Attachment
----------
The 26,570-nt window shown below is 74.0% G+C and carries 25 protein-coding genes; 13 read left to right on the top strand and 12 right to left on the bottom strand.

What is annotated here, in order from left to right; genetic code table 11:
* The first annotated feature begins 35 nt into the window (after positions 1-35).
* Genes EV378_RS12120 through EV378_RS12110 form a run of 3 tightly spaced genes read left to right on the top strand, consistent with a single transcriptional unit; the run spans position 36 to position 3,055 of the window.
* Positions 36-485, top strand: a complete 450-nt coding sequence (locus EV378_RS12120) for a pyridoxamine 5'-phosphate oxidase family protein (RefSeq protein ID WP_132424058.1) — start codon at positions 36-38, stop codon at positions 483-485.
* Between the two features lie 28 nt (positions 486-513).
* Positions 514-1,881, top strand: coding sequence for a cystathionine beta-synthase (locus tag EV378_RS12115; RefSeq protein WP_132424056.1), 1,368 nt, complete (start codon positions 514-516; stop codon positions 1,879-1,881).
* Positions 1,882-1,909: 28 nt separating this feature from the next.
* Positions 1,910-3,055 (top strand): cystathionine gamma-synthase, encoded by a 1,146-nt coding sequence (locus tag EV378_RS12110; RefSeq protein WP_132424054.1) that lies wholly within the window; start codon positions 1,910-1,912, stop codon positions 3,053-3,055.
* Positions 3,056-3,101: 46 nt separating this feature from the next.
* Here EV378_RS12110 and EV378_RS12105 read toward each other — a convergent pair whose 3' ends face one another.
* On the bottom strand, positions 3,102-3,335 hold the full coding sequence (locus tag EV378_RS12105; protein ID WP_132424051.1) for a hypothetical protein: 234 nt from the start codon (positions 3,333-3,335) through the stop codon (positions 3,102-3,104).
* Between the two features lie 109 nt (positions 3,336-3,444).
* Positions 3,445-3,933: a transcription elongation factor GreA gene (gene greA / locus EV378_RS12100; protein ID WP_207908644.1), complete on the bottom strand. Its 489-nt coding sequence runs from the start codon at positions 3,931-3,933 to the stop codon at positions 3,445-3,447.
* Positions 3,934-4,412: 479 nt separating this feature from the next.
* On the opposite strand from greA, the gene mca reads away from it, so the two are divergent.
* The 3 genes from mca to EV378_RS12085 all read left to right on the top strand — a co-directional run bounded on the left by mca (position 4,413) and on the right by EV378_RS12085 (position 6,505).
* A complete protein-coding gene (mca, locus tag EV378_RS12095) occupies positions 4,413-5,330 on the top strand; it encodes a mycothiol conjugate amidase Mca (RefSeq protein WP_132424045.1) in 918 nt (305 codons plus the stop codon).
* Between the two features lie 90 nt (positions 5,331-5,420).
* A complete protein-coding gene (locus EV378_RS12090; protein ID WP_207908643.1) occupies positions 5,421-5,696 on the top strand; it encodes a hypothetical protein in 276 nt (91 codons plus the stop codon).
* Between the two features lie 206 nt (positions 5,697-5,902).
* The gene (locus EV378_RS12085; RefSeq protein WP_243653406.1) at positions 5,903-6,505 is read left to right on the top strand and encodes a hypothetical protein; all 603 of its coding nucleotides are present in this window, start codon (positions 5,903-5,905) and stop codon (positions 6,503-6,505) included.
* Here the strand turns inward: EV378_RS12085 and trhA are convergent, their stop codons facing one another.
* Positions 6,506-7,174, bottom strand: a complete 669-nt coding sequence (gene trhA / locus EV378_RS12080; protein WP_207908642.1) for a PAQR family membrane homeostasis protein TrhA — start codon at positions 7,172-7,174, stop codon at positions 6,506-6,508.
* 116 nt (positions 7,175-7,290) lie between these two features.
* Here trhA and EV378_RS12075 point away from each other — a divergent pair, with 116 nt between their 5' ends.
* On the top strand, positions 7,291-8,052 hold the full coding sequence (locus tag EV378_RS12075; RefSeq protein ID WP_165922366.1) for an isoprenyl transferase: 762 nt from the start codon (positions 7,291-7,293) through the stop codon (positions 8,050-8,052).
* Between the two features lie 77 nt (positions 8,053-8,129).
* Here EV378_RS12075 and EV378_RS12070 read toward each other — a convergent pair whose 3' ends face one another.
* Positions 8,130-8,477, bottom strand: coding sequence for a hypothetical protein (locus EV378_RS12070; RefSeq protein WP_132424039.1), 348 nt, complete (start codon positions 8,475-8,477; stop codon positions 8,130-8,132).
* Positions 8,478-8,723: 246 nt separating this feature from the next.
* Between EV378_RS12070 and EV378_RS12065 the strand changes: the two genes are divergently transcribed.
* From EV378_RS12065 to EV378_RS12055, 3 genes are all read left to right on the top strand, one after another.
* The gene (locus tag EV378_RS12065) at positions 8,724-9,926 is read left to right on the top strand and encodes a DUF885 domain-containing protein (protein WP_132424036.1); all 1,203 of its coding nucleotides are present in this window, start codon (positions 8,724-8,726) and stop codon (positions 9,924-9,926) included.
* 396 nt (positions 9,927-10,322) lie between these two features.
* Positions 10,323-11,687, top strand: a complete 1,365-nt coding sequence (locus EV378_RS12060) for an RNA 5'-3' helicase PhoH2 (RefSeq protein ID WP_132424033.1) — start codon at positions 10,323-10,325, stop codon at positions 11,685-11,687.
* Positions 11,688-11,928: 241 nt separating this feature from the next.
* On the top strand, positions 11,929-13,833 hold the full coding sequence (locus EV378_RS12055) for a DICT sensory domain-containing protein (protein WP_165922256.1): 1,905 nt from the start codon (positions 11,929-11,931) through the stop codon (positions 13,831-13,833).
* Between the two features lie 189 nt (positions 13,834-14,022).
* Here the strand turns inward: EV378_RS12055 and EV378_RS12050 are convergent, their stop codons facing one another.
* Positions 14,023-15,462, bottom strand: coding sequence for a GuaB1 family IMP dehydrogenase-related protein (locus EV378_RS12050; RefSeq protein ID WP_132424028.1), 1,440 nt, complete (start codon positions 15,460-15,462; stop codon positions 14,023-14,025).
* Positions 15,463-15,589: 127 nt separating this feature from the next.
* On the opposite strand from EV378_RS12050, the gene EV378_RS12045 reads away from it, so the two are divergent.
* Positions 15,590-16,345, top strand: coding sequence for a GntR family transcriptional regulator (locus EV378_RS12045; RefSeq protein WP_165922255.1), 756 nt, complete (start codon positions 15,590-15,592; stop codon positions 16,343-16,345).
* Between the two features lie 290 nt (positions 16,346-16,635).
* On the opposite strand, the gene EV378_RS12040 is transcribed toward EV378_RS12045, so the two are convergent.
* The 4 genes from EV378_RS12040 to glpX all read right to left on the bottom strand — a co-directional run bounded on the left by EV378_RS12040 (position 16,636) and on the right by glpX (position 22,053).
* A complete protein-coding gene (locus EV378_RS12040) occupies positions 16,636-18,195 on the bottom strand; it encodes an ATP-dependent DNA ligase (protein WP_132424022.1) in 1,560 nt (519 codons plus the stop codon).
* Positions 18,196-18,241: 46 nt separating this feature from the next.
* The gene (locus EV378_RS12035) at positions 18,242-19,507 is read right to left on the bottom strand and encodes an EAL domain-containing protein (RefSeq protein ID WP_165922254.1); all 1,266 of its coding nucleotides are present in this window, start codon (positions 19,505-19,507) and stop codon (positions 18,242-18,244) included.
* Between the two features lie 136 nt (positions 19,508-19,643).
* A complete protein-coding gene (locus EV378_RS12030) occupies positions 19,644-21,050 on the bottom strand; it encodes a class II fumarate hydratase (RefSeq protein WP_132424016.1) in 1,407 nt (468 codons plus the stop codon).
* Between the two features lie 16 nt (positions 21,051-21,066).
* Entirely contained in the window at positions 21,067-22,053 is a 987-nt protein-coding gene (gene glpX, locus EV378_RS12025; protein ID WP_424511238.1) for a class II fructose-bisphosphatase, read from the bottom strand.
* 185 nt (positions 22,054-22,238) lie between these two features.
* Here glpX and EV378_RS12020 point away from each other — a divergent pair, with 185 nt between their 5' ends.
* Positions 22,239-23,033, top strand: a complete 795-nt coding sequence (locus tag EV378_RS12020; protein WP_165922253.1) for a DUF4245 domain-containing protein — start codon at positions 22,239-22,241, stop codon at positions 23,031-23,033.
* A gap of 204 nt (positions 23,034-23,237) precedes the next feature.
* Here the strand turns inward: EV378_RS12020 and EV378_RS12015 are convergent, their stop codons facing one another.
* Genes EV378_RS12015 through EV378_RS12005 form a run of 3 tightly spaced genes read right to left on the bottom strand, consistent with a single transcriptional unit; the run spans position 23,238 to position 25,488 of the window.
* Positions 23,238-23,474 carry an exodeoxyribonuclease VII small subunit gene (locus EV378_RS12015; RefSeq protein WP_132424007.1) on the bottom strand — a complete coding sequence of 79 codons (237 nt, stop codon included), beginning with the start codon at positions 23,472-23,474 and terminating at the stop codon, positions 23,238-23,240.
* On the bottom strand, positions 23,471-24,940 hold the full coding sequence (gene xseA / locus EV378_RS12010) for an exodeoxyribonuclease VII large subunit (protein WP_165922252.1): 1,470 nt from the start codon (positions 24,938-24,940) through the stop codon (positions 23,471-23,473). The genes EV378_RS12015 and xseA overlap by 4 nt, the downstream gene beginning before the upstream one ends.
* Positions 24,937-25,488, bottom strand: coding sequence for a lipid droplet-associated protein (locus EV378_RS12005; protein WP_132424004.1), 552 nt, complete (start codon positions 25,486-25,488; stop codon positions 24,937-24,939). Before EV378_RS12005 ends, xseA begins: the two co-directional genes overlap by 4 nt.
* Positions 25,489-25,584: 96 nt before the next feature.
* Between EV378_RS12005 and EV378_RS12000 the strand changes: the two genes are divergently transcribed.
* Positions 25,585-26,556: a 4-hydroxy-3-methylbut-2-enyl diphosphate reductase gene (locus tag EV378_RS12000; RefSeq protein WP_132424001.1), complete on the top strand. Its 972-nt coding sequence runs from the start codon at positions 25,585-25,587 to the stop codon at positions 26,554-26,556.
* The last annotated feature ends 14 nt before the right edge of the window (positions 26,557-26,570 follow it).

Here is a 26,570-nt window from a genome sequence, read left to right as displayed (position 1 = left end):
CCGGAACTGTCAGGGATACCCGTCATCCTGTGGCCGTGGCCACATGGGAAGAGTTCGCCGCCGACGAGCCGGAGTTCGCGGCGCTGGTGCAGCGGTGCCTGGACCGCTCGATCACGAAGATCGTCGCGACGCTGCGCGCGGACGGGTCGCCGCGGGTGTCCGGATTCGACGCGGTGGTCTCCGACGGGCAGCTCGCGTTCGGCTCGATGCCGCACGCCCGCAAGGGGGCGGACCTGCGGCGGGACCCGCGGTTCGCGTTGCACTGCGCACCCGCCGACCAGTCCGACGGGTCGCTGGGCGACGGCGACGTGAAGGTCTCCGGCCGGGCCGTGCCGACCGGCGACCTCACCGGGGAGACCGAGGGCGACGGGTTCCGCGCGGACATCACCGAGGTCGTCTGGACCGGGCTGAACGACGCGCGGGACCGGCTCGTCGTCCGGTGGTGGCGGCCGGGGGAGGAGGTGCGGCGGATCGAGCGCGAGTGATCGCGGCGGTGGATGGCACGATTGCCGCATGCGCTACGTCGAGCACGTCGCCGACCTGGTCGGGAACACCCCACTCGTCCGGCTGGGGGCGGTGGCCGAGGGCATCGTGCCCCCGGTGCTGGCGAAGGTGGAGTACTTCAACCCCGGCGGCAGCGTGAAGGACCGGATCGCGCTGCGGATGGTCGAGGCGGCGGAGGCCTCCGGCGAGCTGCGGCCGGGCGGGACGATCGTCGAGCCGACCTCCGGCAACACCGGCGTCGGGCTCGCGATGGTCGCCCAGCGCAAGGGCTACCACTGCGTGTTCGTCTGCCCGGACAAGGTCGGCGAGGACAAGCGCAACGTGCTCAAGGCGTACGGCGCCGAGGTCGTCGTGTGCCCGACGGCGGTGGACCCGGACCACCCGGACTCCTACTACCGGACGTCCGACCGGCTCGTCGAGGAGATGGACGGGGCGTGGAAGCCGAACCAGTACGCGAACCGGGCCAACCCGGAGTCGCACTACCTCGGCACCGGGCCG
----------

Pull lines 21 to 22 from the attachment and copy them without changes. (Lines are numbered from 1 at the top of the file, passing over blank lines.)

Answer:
* Between the two features lie 206 nt (positions 5,697-5,902).
* The gene (locus EV378_RS12085; RefSeq protein WP_243653406.1) at positions 5,903-6,505 is read left to right on the top strand and encodes a hypothetical protein; all 603 of its coding nucleotides are present in this window, start codon (positions 5,903-5,905) and stop codon (positions 6,503-6,505) included.